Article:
|Lenticular graphics can be described as specialized images which when viewed under certain circumstances will produce 3D or animated sequences. The technology of this product consists of two main elements, a specially prepared (interlaced) image that contains data from two or more graphics which is placed in precise alignment with a lenticular lens. The lenticular lens isolates, magnifies and displays the image data from each individual graphic according to the angle of observation (Illustration 1). Bearing these points in mind, we can begin to understand how the 3D and animated effects are achieved.
Perception of depth in humans is due to the fact that we have two eyes offset from each other which view our environment from two slightly different perspectives. Our brains subconsciously converge these two views such that the differences in the spatial relationships of the objects viewed give us the perception of depth. There are several stereoscopic technologies that give the effect of depth, however, most suffer from the limitation of requiring special glasses to isolate the left and right eye perspective views. Lenticular graphics have the benefit of not requiring specialized glasses to perceive depth.
A lenticular lens isolates, magnifies and displays a single graphic image according to the angle of observation. If the lenticular lens is oriented perpendicular to the axis of the eyes (i.e. lenticules running vertically or from top to bottom) each eye will view the lenticular lens from slightly different angles. If the multiple graphics interlaced to create the lenticular image are perspective views of an object or scene, they can be arranged such that the left and right perspectives are display to their respective eyes giving the viewer the illusion of depth without the need for glasses.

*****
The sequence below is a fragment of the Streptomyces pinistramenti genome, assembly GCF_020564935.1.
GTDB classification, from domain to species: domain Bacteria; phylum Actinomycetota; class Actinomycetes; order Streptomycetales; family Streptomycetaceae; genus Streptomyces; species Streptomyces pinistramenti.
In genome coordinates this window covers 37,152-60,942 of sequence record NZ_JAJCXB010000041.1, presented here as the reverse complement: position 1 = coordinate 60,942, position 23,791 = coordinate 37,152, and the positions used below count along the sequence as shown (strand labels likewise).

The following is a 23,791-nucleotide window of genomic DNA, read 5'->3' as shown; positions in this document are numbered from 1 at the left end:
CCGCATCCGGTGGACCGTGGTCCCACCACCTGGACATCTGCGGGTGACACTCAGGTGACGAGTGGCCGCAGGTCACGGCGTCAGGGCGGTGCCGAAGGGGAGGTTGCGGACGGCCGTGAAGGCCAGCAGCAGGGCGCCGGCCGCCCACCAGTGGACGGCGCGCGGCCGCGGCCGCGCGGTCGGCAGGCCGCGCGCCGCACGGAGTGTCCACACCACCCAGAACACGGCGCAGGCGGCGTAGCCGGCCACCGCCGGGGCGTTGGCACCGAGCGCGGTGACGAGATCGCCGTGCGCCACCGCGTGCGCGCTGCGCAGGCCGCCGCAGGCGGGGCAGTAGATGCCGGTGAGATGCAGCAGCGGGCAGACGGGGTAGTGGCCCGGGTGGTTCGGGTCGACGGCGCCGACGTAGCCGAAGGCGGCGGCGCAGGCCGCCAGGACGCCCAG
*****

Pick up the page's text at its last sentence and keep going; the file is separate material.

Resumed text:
Upon understanding the concepts involved in lenticular 3D, understanding flip, morph and full motion lenticular animation is a simple matter. If the lenticular lens is rotated so that the lenticules are oriented parallel to the axis of the eyes (i.e. running horizontally or from left to right) both eyes view the lenticular lens from the same angle of observation. Simply, a single graphic is viewed by both eyes. If the lenticular image is tilted in an up/down direction, the angle of observation changes and the interlaced graphics can be viewed in sequence. It is advisable that lenticular animations, especially handheld images, be oriented in this manner so as to avoid the left and right eyes viewing separate graphic elements. This will minimize observing a latent secondary image commonly referred to as "ghosting".
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